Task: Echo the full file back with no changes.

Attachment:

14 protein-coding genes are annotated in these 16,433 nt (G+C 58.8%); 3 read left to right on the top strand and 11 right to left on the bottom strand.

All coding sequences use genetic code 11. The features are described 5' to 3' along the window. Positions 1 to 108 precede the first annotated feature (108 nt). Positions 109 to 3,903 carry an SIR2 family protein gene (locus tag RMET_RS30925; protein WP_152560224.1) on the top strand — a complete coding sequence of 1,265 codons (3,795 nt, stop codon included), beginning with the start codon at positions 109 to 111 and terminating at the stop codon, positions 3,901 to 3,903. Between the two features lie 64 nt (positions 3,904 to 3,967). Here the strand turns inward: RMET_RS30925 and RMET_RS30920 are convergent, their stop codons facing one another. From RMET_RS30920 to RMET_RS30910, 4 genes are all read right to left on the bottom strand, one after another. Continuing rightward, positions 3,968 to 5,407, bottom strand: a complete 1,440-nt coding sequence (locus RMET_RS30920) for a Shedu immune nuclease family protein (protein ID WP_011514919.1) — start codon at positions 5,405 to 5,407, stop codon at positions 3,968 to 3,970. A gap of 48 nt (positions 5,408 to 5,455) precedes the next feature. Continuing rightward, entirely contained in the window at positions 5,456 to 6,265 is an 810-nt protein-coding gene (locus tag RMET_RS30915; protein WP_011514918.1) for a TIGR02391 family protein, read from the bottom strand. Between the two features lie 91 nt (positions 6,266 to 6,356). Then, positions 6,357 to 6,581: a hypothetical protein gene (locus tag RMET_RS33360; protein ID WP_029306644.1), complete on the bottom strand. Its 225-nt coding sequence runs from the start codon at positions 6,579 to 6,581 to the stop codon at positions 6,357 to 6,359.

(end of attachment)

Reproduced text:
14 protein-coding genes are annotated in these 16,433 nt (G+C 58.8%); 3 read left to right on the top strand and 11 right to left on the bottom strand.

All coding sequences use genetic code 11. The features are described 5' to 3' along the window. Positions 1 to 108 precede the first annotated feature (108 nt). Positions 109 to 3,903 carry an SIR2 family protein gene (locus tag RMET_RS30925; protein WP_152560224.1) on the top strand — a complete coding sequence of 1,265 codons (3,795 nt, stop codon included), beginning with the start codon at positions 109 to 111 and terminating at the stop codon, positions 3,901 to 3,903. Between the two features lie 64 nt (positions 3,904 to 3,967). Here the strand turns inward: RMET_RS30925 and RMET_RS30920 are convergent, their stop codons facing one another. From RMET_RS30920 to RMET_RS30910, 4 genes are all read right to left on the bottom strand, one after another. Continuing rightward, positions 3,968 to 5,407, bottom strand: a complete 1,440-nt coding sequence (locus RMET_RS30920) for a Shedu immune nuclease family protein (protein ID WP_011514919.1) — start codon at positions 5,405 to 5,407, stop codon at positions 3,968 to 3,970. A gap of 48 nt (positions 5,408 to 5,455) precedes the next feature. Continuing rightward, entirely contained in the window at positions 5,456 to 6,265 is an 810-nt protein-coding gene (locus tag RMET_RS30915; protein WP_011514918.1) for a TIGR02391 family protein, read from the bottom strand. Between the two features lie 91 nt (positions 6,266 to 6,356). Then, positions 6,357 to 6,581: a hypothetical protein gene (locus tag RMET_RS33360; protein ID WP_029306644.1), complete on the bottom strand. Its 225-nt coding sequence runs from the start codon at positions 6,579 to 6,581 to the stop codon at positions 6,357 to 6,359.